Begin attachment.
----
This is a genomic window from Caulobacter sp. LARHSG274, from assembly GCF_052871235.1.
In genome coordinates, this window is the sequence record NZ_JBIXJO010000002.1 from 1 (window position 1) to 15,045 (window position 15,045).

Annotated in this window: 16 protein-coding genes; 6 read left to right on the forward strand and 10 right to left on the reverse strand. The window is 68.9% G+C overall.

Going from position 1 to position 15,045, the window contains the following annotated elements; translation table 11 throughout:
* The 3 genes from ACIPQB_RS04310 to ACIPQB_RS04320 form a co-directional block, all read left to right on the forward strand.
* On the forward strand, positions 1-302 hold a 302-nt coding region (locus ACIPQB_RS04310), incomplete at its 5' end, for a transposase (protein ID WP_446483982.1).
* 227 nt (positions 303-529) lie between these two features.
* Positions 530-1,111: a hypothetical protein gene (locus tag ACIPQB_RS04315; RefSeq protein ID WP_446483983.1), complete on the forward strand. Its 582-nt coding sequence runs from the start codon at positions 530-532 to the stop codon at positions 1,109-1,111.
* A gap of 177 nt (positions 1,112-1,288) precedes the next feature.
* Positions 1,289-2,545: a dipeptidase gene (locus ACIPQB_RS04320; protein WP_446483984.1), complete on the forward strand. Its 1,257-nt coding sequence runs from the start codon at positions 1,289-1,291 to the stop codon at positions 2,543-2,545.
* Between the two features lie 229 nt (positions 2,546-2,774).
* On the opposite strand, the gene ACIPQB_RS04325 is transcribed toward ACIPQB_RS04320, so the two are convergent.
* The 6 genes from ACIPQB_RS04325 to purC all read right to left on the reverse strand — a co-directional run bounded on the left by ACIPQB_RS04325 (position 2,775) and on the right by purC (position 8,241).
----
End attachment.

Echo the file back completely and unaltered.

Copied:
This is a genomic window from Caulobacter sp. LARHSG274, from assembly GCF_052871235.1.
In genome coordinates, this window is the sequence record NZ_JBIXJO010000002.1 from 1 (window position 1) to 15,045 (window position 15,045).

Annotated in this window: 16 protein-coding genes; 6 read left to right on the forward strand and 10 right to left on the reverse strand. The window is 68.9% G+C overall.

Going from position 1 to position 15,045, the window contains the following annotated elements; translation table 11 throughout:
* The 3 genes from ACIPQB_RS04310 to ACIPQB_RS04320 form a co-directional block, all read left to right on the forward strand.
* On the forward strand, positions 1-302 hold a 302-nt coding region (locus ACIPQB_RS04310), incomplete at its 5' end, for a transposase (protein ID WP_446483982.1).
* 227 nt (positions 303-529) lie between these two features.
* Positions 530-1,111: a hypothetical protein gene (locus tag ACIPQB_RS04315; RefSeq protein ID WP_446483983.1), complete on the forward strand. Its 582-nt coding sequence runs from the start codon at positions 530-532 to the stop codon at positions 1,109-1,111.
* A gap of 177 nt (positions 1,112-1,288) precedes the next feature.
* Positions 1,289-2,545: a dipeptidase gene (locus ACIPQB_RS04320; protein WP_446483984.1), complete on the forward strand. Its 1,257-nt coding sequence runs from the start codon at positions 1,289-1,291 to the stop codon at positions 2,543-2,545.
* Between the two features lie 229 nt (positions 2,546-2,774).
* On the opposite strand, the gene ACIPQB_RS04325 is transcribed toward ACIPQB_RS04320, so the two are convergent.
* The 6 genes from ACIPQB_RS04325 to purC all read right to left on the reverse strand — a co-directional run bounded on the left by ACIPQB_RS04325 (position 2,775) and on the right by purC (position 8,241).